“Sorry,” I mumbled, trying to look downtrodden, “I, uhm, have the flu?”

“Still!?!” exclaimed my neighbor, backing up a step, and I realized I’d used that one a month ago.

“Again,” I said, solemnly, and she gave me the look reserved for rabid raccoons and Typhoid Mary.

OK, so I was embroidering a bit (i.e., lying), but how else do you explain still being in your nightgown, hair uncombed, at 12:45 on a Saturday afternoon?

Truth is, I got up at 7 (really), fed the cats, made breakfast and happily dove into the mysteries of Adobe Premiere and website video production. Had my neighbor not rung my doorbell I would, without a doubt, still be building video sequences, creating titles, rendering files and proving why I will never, ever be a moviemaker.

So tell me where in the rulebook it says you must be showered and fully dressed to play with your home computer?

Anyway, she and her daughter were delivering Girl Scout cookies. “We’ve made several attempts to deliver,” she said reproachfully, “So it’s probably just as well you’re sick. Again.”

Behind my back, my neighbors probably call me “that invalid chick who painted her house purple and blue.” (but that’s another story)

Around here, Girl Scout cookies are something of a drug on the market. When I moved into the neighborhood, it was mostly singletons and retired people. Seems that singletons get married and have babies, and retired people move to Scottsdale or die, to be replaced by more married singletons with babies.

I’ve been here more than a decade; the babies have grown into Girl Scouts, and they all sell cookies.

Kids, here’s a tip: When you have something to sell, especially overpriced processed foods full of fat and sugar, hunt down the never-had-kids females in your neighborhood. Charmed by your innocent avarice and, having never actually managed rugrats of their own, they won’t know how to say no. You will make a fortune.

I’m living proof of that. I now own seven boxes of Girl Scout cookies. Seven. Bit of a story there.

Today’s cookies were being sold by two little Girl Scouts who came to my door last month. They tromped up to my front porch, badge-bespangled and lists in hand, while the moms hovered below. “Pleasewouldyoubuysomecookies?” the first one twinkled, giving me a great big grin and handing me her list.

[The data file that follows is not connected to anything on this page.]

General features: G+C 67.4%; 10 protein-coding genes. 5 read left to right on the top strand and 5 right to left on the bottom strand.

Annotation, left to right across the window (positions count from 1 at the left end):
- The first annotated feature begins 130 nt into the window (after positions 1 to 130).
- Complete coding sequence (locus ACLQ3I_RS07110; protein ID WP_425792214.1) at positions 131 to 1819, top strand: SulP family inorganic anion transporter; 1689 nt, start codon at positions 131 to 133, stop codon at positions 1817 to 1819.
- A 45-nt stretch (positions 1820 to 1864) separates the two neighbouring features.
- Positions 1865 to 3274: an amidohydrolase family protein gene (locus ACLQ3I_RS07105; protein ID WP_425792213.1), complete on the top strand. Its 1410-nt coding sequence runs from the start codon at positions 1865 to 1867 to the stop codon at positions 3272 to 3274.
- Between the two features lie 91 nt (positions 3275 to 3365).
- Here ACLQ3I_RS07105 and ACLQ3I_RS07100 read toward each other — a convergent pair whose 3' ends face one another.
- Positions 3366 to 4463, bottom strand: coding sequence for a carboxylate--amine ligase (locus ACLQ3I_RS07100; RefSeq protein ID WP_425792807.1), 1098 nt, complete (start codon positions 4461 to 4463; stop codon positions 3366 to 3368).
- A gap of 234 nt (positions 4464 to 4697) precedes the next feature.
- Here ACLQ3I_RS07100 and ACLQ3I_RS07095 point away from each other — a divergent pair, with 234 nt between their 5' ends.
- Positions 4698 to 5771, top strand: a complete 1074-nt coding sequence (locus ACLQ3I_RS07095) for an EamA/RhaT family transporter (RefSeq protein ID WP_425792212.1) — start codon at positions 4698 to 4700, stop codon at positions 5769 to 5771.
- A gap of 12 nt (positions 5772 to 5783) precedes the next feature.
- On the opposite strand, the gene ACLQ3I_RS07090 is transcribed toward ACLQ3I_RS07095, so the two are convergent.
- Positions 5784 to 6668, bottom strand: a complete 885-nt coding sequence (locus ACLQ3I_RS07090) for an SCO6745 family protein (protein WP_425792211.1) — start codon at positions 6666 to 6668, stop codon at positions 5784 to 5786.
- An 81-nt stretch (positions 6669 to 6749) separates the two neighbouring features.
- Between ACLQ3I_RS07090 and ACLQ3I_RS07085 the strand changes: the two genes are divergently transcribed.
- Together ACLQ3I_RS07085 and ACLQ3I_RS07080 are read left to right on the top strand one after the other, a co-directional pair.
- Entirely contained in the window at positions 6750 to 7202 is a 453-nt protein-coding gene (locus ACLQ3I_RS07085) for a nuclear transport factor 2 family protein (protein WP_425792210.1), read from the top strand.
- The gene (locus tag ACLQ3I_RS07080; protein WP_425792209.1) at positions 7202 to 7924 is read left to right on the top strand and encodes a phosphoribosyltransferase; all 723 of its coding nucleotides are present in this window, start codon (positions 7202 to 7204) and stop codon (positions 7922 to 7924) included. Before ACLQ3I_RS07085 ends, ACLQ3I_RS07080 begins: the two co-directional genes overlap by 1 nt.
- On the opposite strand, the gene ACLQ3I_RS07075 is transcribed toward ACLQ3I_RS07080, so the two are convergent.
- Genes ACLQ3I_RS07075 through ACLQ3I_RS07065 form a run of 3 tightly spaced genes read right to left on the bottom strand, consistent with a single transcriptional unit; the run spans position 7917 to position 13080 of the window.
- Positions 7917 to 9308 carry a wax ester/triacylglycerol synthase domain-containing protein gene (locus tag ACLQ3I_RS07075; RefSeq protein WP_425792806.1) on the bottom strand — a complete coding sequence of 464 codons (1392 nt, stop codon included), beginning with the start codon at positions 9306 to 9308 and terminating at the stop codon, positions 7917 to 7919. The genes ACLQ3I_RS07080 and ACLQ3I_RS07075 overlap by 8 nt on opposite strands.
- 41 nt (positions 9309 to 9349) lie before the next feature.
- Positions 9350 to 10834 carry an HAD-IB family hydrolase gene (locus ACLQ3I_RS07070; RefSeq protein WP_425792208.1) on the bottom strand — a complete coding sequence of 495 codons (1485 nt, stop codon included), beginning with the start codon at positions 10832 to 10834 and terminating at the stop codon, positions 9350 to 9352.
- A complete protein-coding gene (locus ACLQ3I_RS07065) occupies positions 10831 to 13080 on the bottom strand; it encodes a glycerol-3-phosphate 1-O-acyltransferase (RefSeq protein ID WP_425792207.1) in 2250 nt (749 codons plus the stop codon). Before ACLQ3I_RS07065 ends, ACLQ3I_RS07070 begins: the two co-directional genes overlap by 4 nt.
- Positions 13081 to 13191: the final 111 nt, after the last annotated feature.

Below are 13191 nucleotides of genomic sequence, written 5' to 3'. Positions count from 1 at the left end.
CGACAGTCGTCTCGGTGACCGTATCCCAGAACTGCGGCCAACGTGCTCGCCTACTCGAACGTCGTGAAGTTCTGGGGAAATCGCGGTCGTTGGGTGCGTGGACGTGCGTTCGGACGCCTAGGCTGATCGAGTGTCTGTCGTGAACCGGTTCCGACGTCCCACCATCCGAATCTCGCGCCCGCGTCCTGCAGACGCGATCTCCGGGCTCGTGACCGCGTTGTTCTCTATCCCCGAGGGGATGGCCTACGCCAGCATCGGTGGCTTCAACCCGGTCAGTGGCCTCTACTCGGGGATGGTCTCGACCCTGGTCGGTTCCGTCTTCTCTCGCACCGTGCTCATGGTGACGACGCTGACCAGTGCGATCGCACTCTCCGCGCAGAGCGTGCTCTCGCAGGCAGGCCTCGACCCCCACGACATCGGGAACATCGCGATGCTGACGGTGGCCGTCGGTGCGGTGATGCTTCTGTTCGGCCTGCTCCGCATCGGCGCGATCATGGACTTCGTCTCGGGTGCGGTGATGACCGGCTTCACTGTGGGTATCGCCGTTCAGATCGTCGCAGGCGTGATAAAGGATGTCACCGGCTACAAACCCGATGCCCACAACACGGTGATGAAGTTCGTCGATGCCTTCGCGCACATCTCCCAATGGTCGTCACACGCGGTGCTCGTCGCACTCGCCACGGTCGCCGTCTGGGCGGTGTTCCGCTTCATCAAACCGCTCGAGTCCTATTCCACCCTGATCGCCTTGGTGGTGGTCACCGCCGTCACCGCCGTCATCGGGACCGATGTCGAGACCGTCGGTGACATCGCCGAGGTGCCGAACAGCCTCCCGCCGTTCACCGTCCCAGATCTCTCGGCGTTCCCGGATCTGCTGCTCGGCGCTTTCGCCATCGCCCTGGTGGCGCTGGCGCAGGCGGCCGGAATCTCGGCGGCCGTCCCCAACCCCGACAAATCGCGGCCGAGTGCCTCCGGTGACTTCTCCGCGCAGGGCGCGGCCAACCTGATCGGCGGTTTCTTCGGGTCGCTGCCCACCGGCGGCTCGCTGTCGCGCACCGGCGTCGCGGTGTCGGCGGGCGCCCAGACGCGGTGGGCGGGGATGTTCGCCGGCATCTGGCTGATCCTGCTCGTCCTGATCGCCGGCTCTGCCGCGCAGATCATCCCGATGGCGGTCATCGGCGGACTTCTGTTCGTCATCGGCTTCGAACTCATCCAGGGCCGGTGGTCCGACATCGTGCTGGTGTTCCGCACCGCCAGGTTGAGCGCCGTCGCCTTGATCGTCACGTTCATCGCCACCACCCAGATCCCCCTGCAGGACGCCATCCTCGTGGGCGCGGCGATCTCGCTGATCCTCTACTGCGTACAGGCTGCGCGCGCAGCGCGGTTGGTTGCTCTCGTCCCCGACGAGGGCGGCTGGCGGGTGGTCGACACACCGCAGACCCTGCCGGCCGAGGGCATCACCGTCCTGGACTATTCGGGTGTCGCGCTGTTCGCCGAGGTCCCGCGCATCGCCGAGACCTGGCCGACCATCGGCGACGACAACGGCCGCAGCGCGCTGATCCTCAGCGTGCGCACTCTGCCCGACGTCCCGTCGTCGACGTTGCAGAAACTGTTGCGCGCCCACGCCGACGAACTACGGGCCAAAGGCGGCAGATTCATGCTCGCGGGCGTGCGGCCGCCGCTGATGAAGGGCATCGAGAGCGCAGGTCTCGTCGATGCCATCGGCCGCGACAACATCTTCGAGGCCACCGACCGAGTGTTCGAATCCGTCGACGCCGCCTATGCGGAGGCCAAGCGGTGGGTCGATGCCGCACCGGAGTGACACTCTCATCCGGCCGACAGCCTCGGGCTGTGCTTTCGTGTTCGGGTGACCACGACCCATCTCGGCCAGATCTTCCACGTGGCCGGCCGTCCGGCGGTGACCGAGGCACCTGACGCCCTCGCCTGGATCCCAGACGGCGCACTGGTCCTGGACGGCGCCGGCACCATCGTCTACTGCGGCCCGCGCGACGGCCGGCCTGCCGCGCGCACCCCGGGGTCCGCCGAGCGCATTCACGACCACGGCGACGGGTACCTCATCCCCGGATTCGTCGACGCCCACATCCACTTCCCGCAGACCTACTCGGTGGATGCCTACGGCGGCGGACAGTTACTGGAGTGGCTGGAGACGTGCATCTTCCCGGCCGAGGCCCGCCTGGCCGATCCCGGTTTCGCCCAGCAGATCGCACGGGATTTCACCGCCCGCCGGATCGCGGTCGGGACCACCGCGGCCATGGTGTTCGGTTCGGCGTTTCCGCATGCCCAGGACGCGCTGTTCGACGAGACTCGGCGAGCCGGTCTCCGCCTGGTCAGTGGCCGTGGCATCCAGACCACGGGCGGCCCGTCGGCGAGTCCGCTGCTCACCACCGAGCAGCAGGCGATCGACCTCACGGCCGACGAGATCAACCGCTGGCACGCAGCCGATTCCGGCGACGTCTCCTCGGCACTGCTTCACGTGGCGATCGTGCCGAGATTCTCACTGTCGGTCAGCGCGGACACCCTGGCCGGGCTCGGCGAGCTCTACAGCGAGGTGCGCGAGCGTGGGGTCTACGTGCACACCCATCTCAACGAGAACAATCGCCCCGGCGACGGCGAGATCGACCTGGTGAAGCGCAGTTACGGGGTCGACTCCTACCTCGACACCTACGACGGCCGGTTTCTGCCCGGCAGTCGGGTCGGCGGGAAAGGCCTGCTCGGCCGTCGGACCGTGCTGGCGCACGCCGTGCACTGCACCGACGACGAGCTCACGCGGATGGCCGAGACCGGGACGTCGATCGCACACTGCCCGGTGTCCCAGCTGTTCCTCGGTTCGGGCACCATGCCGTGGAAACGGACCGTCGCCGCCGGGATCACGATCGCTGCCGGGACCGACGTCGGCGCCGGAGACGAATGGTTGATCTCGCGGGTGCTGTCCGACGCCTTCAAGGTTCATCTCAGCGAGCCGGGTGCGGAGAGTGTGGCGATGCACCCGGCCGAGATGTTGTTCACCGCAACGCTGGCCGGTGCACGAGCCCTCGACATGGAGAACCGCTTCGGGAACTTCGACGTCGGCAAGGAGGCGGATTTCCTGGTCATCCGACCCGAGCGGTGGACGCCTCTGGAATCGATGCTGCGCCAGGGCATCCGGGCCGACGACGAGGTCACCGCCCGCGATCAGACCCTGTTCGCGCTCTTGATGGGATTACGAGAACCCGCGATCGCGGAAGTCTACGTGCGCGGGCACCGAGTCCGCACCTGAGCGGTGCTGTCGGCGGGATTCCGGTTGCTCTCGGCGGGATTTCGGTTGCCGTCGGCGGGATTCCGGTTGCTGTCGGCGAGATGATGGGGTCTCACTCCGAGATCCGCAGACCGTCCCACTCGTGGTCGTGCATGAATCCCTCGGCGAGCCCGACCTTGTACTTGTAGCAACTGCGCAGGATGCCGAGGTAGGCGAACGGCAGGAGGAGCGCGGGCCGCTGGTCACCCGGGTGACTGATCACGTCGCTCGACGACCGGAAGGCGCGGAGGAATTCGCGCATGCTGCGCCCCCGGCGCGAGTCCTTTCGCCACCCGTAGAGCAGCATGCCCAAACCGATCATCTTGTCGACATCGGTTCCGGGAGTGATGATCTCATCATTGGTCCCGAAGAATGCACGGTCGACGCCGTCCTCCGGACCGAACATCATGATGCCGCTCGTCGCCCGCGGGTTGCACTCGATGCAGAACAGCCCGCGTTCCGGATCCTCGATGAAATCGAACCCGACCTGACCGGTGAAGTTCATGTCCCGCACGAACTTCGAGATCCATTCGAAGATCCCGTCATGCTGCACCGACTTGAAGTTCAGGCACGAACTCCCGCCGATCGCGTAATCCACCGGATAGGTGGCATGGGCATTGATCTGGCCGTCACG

“Sorry, I’ve got the flu,” I mumbled (I was building this blog, in different pajamas), “I’ll take TWO boxes.”

I figured that buying one box from each little girl would pretty much take care of my cookie obligations. I made some random checks, and happily thrust back the list.

“And now would you buy some cookies from me, too?” said the other kid, displaying HER list.

Here is where mother training would come in handy. The first kid’s grinning because she sold this sucker TWO boxes. Mothers would know how to say, “No, I want to buy one box from EACH of you. So let’s erase one of those checkmarks on YOUR list and put it on HER list.”

But I’m picturing small, happy faces crumbling in dismay, tears sparkling as the mothers brand me “that invalid chick who painted her house purple and blue AND hates little girls.” And I can’t buy just one box from this girl when I’ve bought two boxes from her friend, can I?

“I’ll take two boxes from you, too,” I say bravely, making more random checks. They promise to deliver in February and I shut the door.

Four boxes of cookies. Great.

Next day, the doorbell rings. This time it’s just one small, shy girl, accompanied by Daddy and her little spotty dog. Spotty dog leaps inside to say hello while Girl Scout hides behind Daddy’s pant leg. I exchange dog protocols (i.e., I drop to my knees and pet a squirming, licking mass of furry saliva while making random OOOZAguboy sounds), which brings Girl Scout out from behind the pant leg.

“Don’t you want to buy cookies either?” she says mournfully, near tears. Her daddy explains that they’ve canvassed the neighborhood but everyone’s already bought cookies. “I haven’t sold any cookies today,” she whispers.

I melt. (you knew that was going to happen, right?)

“I’ll take THREE boxes of cookies,” I declare, and that’s that. Seven boxes of cookies, which may be a neighborhood record.

Fortunately, I’m told they freeze. Even more fortunately, I work with web developers. Cookies have been known to last four hours before being totally annihilated by these guys…but they were really, really awful cookies.

So I’m covered. And I’m also going to start dressing on Saturdays.